Not long after, the third boom was deployed, and the full MARSIS setup was complete on Mars Express.

Let the science begin

Just four months later, and ESA was reporting on the radar’s activities. MARSIS radar scientists were collecting data about a highly electrically conducting layer – surveyed in sunlight. They were also continuing the laborious analysis of data in the search for any possible signs of underground water, in a frozen or liquid state.

MARSIS prospecting for water. Credit: ESA

Radar science is based on the detection of radio waves, reflected at the boundaries between different materials. Each material interacts with light in a different way, so as the radio wave crosses the boundary between different layers of material, an echo is generated that carries a sort of ‘fingerprint’, providing information about the kind of material causing the reflection, including clues to its composition and physical state.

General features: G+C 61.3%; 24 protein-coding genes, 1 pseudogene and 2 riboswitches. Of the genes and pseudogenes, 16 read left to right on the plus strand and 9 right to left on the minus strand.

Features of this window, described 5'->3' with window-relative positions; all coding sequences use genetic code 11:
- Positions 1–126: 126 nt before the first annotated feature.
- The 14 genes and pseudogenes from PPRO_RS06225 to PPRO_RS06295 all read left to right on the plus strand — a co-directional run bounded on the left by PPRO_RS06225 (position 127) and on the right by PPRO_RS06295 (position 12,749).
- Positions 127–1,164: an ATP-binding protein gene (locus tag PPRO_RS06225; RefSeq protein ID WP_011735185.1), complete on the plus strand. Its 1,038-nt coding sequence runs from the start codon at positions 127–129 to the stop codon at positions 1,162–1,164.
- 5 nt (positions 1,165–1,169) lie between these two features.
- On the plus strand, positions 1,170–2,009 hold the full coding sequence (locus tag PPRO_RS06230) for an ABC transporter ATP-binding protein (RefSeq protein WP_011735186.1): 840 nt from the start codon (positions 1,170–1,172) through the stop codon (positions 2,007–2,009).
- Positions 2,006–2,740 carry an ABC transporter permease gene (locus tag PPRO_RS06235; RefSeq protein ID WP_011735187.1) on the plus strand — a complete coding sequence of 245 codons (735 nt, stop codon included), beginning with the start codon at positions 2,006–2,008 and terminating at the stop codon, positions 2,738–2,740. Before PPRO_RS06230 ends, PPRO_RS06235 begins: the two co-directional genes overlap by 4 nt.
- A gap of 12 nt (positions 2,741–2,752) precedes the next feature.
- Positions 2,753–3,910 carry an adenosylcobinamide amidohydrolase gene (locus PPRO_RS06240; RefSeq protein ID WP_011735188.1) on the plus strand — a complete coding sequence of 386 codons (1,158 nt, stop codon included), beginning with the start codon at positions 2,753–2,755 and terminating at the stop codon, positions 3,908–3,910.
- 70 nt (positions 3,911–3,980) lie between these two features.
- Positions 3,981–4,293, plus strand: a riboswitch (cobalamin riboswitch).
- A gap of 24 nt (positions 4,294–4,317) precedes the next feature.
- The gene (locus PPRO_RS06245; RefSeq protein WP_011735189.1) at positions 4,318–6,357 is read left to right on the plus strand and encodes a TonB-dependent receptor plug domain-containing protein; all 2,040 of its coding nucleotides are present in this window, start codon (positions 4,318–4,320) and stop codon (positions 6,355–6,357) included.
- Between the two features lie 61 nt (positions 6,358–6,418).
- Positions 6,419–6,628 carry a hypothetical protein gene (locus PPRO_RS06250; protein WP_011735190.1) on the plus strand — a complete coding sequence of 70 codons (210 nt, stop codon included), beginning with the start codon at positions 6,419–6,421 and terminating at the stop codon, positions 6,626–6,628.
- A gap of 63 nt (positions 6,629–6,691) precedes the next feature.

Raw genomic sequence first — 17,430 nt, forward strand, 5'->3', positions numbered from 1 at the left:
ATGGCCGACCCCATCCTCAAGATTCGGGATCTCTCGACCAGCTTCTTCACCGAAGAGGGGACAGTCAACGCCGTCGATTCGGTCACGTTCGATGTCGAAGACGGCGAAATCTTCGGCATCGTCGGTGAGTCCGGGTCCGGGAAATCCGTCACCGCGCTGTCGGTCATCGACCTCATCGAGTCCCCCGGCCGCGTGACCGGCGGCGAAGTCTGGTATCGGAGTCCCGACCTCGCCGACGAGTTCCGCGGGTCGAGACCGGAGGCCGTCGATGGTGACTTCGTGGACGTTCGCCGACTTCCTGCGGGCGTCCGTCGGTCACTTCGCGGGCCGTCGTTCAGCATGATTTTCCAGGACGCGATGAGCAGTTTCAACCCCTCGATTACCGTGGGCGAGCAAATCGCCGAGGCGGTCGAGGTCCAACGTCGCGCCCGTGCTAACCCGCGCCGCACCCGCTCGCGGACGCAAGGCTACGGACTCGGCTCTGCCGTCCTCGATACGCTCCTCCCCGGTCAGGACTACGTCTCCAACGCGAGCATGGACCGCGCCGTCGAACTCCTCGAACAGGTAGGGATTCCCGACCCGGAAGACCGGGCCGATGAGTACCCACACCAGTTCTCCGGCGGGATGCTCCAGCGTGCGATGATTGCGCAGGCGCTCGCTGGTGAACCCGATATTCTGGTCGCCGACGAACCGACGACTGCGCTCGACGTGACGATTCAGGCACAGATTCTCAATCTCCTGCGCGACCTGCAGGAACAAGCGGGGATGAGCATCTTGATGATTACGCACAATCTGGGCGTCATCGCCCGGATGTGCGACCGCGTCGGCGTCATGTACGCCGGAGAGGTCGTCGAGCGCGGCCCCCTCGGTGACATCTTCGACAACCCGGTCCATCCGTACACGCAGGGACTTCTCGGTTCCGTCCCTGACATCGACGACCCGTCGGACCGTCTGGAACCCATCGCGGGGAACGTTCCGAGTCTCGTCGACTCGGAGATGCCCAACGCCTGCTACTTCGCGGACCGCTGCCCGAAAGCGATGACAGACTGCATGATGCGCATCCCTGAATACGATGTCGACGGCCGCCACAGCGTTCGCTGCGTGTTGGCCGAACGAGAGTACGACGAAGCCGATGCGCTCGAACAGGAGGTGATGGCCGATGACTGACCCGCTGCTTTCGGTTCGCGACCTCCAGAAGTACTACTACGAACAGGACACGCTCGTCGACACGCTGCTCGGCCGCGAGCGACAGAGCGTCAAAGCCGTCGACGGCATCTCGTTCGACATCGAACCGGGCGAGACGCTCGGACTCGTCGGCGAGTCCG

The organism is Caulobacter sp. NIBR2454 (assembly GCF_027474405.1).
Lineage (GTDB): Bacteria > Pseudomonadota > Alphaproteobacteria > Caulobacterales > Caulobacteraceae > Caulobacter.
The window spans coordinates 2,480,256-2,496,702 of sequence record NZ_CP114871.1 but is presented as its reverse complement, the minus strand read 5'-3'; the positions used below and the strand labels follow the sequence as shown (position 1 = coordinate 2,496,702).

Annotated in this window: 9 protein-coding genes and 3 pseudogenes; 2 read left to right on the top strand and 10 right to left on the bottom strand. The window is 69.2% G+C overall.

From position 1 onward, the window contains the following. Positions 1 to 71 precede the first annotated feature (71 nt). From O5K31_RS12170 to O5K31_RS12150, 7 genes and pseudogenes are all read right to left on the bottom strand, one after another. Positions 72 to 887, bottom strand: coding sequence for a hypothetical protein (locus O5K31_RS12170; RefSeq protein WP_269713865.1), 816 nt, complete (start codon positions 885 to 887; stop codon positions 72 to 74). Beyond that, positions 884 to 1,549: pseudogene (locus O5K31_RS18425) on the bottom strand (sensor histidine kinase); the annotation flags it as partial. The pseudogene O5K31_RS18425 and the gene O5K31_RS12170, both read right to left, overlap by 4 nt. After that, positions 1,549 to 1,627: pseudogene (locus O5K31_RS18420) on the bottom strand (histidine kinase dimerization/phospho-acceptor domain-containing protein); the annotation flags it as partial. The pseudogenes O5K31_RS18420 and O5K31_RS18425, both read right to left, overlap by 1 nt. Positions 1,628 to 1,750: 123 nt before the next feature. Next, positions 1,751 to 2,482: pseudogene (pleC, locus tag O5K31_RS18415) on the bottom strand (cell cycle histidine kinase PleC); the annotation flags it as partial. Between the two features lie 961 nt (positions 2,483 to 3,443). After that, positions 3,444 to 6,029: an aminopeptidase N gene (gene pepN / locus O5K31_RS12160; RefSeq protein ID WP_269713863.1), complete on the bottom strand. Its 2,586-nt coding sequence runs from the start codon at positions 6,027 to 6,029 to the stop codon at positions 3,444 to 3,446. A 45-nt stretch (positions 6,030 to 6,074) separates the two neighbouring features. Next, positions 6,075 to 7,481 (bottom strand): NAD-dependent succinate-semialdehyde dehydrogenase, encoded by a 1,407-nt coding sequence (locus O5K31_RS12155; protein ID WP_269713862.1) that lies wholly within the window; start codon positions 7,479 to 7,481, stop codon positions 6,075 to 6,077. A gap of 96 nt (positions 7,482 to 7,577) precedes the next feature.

The Red Planet

Like Earth, Mars has two ice caps covering its poles, and early attempts to measure the composition of these regions suggested the northern cap could be composed of water ice, while the southern cap is made up of carbon dioxide ice.

Map of the south pole at Mars, derived from OMEGA infrared spectral images. Credit: ESA/OMEGA.

Later observations by the OMEGA instrument on board Mars Express suggested the southern cap was in fact composed of a mixture of carbon dioxide and water. However, it was only with the arrival of Mars Express that scientists were able to obtain direct confirmation for the first time that water ice is present at the south pole.

MARSIS, the first radar sounder ever sent to orbit another planet, revealed that both polar ice caps are up to 3.5 km thick, each with a core of water ice that is covered by a layer of carbon dioxide ice, centimetres to decimetres thick.

A remarkable discovery

Mars Express detects water buried under the south pole of Mars. Credit: Context map: NASA/Viking; THEMIS background: NASA/JPL-Caltech/Arizona State University; MARSIS data: ESA/NASA/JPL/ASI/Univ. Rome; R. Orosei et al 2018